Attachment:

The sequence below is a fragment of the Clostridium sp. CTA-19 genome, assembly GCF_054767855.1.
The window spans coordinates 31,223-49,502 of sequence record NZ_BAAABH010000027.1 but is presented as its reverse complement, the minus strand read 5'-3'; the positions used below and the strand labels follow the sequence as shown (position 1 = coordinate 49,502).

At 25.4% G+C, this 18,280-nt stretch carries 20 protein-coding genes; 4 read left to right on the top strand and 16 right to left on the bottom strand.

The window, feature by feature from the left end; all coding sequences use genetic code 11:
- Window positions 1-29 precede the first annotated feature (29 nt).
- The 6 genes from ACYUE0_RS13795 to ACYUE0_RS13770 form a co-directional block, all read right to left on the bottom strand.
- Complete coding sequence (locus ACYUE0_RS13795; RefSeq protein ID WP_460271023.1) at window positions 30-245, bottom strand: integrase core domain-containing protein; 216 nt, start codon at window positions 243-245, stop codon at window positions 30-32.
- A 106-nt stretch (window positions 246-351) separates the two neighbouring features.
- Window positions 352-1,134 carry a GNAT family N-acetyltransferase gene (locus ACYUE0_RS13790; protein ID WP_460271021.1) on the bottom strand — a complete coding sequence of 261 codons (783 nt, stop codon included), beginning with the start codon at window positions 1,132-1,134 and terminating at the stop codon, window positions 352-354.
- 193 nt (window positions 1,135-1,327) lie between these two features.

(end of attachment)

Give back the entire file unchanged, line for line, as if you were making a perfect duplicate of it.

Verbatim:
The sequence below is a fragment of the Clostridium sp. CTA-19 genome, assembly GCF_054767855.1.
The window spans coordinates 31,223-49,502 of sequence record NZ_BAAABH010000027.1 but is presented as its reverse complement, the minus strand read 5'-3'; the positions used below and the strand labels follow the sequence as shown (position 1 = coordinate 49,502).

At 25.4% G+C, this 18,280-nt stretch carries 20 protein-coding genes; 4 read left to right on the top strand and 16 right to left on the bottom strand.

The window, feature by feature from the left end; all coding sequences use genetic code 11:
- Window positions 1-29 precede the first annotated feature (29 nt).
- The 6 genes from ACYUE0_RS13795 to ACYUE0_RS13770 form a co-directional block, all read right to left on the bottom strand.
- Complete coding sequence (locus ACYUE0_RS13795; RefSeq protein ID WP_460271023.1) at window positions 30-245, bottom strand: integrase core domain-containing protein; 216 nt, start codon at window positions 243-245, stop codon at window positions 30-32.
- A 106-nt stretch (window positions 246-351) separates the two neighbouring features.
- Window positions 352-1,134 carry a GNAT family N-acetyltransferase gene (locus ACYUE0_RS13790; protein ID WP_460271021.1) on the bottom strand — a complete coding sequence of 261 codons (783 nt, stop codon included), beginning with the start codon at window positions 1,132-1,134 and terminating at the stop codon, window positions 352-354.
- 193 nt (window positions 1,135-1,327) lie between these two features.